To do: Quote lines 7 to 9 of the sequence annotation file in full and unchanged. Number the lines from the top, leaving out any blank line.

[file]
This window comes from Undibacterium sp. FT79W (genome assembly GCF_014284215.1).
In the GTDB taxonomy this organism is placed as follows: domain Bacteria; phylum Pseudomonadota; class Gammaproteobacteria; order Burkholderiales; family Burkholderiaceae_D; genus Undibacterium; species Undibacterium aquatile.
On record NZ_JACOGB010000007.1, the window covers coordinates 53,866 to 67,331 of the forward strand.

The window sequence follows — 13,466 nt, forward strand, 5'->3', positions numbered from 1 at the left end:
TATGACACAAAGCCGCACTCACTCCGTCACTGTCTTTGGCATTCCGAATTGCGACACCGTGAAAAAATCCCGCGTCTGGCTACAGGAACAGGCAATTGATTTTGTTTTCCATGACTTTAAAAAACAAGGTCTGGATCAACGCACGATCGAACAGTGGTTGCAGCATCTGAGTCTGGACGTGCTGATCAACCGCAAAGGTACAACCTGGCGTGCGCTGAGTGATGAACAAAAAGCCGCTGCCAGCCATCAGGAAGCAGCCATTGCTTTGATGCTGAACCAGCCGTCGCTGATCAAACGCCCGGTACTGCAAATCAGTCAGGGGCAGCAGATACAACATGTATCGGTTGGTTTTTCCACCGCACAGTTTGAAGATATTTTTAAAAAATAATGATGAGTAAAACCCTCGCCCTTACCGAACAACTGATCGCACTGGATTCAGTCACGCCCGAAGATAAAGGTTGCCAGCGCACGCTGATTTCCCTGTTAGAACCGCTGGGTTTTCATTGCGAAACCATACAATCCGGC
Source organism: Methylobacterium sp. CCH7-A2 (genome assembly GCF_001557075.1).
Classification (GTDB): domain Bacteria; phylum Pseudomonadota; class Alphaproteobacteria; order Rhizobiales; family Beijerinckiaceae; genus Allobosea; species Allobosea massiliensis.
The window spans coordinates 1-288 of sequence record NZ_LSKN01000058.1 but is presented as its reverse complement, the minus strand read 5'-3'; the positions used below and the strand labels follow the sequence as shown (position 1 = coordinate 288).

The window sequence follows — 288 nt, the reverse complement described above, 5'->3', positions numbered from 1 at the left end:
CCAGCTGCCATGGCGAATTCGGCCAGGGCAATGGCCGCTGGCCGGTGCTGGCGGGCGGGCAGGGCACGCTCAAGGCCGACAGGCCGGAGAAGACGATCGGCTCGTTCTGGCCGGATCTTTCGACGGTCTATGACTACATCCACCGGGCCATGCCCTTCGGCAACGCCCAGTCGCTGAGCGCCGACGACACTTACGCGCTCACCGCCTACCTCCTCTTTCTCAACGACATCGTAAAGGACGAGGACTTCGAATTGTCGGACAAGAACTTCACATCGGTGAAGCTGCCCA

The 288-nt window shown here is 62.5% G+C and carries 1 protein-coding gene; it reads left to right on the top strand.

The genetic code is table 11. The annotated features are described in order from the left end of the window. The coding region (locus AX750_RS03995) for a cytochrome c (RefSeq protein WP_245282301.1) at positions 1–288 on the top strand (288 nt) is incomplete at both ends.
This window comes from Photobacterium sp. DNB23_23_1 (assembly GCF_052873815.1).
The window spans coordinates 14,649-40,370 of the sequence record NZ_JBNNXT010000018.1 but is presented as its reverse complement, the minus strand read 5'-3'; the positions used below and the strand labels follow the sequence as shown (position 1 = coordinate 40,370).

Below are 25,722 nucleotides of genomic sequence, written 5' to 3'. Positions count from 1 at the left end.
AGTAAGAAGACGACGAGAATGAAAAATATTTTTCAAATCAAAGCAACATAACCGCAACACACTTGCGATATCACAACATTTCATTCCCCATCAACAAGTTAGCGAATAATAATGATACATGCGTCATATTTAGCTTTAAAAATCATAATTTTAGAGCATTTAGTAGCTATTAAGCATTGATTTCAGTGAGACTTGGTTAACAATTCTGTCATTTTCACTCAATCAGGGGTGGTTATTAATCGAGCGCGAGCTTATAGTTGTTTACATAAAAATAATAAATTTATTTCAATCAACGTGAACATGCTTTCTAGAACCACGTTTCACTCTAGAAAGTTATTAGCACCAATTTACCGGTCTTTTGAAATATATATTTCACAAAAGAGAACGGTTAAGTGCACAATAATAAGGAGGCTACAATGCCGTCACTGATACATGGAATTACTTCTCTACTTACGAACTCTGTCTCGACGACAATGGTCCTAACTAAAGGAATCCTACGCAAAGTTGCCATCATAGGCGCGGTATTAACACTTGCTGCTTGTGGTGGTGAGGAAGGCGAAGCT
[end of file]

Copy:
Classification (GTDB): domain Bacteria; phylum Pseudomonadota; class Alphaproteobacteria; order Rhizobiales; family Beijerinckiaceae; genus Allobosea; species Allobosea massiliensis.
The window spans coordinates 1-288 of sequence record NZ_LSKN01000058.1 but is presented as its reverse complement, the minus strand read 5'-3'; the positions used below and the strand labels follow the sequence as shown (position 1 = coordinate 288).

The window sequence follows — 288 nt, the reverse complement described above, 5'->3', positions numbered from 1 at the left end: